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Biden administration moving ahead on US$1 billion arms package for Israel, AP sources say

U.S. President Joe Biden arrives to speak in the Rose Garden of the White House in Washington, Tuesday, May 14, 2024. (Susan Walsh/AP Photo) U.S. President Joe Biden arrives to speak in the Rose Garden of the White House in Washington, Tuesday, May 14, 2024. (Susan Walsh/AP Photo)

The Biden administration has told key lawmakers it is sending a new package of more than US$1 billion in arms and ammunition to Israel, three congressional aides said Tuesday.

It's the first arms shipment to Israel to be announced by the administration since it put another arms transfer -- consisting of 3,500 bombs -- on hold this month. The administration has said it paused that earlier transfer to keep Israel from using the bombs in its growing offensive in the crowded southern Gaza city of Rafah.

The White House has come under criticism from both sides of the political spectrum in the U.S. over its military support for Israel's now seven-month war against Hamas in Gaza. Some of U.S. President Joe Biden's fellow Democrats have pushed him to limit transfers of offensive weapons to Israel to pressure the U.S. ally to do more to protect Palestinian civilians. Many Republicans condemn any lessening of military backing to Israel.

The package being sent includes about $700 million for tank ammunition, $500 million in tactical vehicles and $60 million in mortar rounds, the congressional aides said. They spoke on condition of anonymity to discuss an arms transfer that has not yet been made public.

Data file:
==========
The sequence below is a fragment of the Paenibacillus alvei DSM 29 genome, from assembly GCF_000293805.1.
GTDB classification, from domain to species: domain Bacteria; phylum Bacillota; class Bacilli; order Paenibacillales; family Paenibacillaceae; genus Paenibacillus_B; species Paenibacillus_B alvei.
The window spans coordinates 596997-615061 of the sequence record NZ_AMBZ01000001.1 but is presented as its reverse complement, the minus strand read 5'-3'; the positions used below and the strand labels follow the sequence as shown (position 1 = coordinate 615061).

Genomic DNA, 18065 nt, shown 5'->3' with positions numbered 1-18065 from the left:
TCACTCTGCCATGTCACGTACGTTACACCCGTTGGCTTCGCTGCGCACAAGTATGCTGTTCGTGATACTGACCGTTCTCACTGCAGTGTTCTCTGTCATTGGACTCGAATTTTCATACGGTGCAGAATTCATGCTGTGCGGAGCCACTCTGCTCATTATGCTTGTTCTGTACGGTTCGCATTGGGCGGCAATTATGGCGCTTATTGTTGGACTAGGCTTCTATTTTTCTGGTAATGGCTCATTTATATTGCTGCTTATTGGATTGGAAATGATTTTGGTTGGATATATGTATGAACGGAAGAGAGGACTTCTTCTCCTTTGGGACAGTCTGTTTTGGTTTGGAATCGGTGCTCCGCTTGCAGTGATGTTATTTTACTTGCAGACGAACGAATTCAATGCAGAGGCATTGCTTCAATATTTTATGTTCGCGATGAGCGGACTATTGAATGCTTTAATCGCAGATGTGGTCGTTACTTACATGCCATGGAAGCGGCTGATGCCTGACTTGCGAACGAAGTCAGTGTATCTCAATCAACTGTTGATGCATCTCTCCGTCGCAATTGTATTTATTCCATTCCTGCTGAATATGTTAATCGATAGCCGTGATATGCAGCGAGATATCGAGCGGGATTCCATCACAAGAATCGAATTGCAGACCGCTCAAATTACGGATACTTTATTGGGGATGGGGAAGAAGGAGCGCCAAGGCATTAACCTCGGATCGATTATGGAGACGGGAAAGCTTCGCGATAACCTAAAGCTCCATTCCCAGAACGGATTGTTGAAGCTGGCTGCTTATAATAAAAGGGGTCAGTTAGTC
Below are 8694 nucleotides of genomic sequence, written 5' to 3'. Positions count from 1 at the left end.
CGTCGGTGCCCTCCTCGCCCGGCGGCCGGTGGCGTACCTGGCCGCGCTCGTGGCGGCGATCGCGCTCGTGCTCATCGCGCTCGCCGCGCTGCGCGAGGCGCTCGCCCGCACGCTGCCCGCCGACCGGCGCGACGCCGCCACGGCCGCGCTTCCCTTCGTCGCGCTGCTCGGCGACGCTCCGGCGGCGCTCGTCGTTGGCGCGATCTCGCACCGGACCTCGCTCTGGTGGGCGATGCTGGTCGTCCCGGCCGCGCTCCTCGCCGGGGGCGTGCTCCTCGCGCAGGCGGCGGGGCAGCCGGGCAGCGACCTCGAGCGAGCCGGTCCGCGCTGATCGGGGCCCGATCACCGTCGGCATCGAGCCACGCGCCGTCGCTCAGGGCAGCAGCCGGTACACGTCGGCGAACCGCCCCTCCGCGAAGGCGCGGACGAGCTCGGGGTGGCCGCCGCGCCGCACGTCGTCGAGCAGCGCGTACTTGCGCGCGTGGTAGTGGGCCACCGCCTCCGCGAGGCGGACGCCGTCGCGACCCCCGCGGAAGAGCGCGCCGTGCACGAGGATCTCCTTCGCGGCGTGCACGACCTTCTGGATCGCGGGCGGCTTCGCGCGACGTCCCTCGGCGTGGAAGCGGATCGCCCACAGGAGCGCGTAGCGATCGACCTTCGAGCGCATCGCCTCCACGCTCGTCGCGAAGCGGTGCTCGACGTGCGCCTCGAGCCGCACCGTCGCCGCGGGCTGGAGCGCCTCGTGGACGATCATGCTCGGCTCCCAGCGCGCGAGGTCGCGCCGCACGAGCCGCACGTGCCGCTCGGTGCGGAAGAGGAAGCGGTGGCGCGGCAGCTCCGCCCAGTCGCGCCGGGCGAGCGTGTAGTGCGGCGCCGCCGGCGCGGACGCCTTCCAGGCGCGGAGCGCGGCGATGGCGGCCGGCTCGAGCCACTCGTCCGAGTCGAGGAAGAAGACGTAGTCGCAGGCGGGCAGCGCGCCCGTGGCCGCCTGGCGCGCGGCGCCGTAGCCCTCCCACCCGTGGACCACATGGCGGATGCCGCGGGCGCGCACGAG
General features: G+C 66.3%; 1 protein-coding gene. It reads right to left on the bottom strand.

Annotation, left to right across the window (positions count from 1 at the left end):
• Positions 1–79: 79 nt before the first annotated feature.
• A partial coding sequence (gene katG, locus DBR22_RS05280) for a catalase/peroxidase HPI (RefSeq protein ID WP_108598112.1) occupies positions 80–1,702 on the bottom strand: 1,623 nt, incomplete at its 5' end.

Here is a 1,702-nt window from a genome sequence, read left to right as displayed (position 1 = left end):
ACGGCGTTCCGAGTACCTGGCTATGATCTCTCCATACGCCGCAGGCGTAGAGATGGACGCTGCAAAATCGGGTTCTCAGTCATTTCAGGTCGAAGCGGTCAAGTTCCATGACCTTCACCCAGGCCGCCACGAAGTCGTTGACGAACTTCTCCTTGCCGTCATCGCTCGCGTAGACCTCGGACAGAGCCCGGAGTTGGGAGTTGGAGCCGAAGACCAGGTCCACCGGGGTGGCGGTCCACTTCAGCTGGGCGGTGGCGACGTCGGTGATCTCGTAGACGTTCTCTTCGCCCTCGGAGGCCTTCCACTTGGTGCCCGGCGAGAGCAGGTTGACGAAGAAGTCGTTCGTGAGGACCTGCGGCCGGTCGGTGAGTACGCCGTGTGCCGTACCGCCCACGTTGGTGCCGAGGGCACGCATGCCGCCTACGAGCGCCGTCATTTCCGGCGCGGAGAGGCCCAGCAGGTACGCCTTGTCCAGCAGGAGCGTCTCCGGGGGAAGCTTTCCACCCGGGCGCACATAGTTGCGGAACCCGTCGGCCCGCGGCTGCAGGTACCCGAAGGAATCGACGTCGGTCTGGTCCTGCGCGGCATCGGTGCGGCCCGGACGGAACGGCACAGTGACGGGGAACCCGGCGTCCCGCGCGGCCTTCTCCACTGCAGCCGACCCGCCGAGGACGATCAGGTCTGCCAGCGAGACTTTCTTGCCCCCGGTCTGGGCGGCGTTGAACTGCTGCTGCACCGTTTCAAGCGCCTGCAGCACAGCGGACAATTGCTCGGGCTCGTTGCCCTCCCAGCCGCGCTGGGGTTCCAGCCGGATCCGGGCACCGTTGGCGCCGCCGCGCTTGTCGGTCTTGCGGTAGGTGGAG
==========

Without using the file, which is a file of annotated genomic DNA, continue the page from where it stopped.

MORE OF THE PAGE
There was no immediate indication when the arms would be sent. It's not clear if this shipment is part of the long-delayed foreign aid package that Congress passed and Biden signed last month, a tranche from existing arms sale or a new sale.

President Joe Biden walks to board Marine One on the South Lawn of the White House, Thursday, May 9, 2024, in Washington. (AP Photo/Evan Vucci)

The Wall Street Journal first reported the plans to move the package.

House Republicans were planning this week to advance a bill to mandate the delivery of offensive weaponry for Israel. Following Biden's move to put a pause on bomb shipments last week, Republicans have been swift in their condemnation, arguing it represents the abandonment of the closest U.S. ally in the Middle East.

The White House said Tuesday that Biden would veto the bill if it were to pass Congress. The bill also has practically no chance in the Democratic-controlled Senate. But House Democrats are somewhat divided on the issue, and roughly two dozen have signed onto a letter to the Biden administration saying they were "deeply concerned about the message" sent by pausing the bomb shipment.

One of the letter's signers, New York Rep. Ritchie Torres, said he would likely vote for the bill, despite the White House's opposition.

"I have a general rule of supporting pro-Israel legislation unless it includes a poison pill -- like cuts to domestic policy," he said.

In addition to the written veto threat, the White House has been in touch with various lawmakers and congressional aides about the legislation, according to an administration official.

"We strongly, strongly oppose attempts to constrain the President's ability to deploy U.S. security assistance consistent with U.S. foreign policy and national security objectives," White House press secretary Karine Jean-Pierre said this week, adding that the administration plans to spend "every last cent" appropriated by Congress in the national security supplemental package that was signed into law by Biden last month. Top Stories

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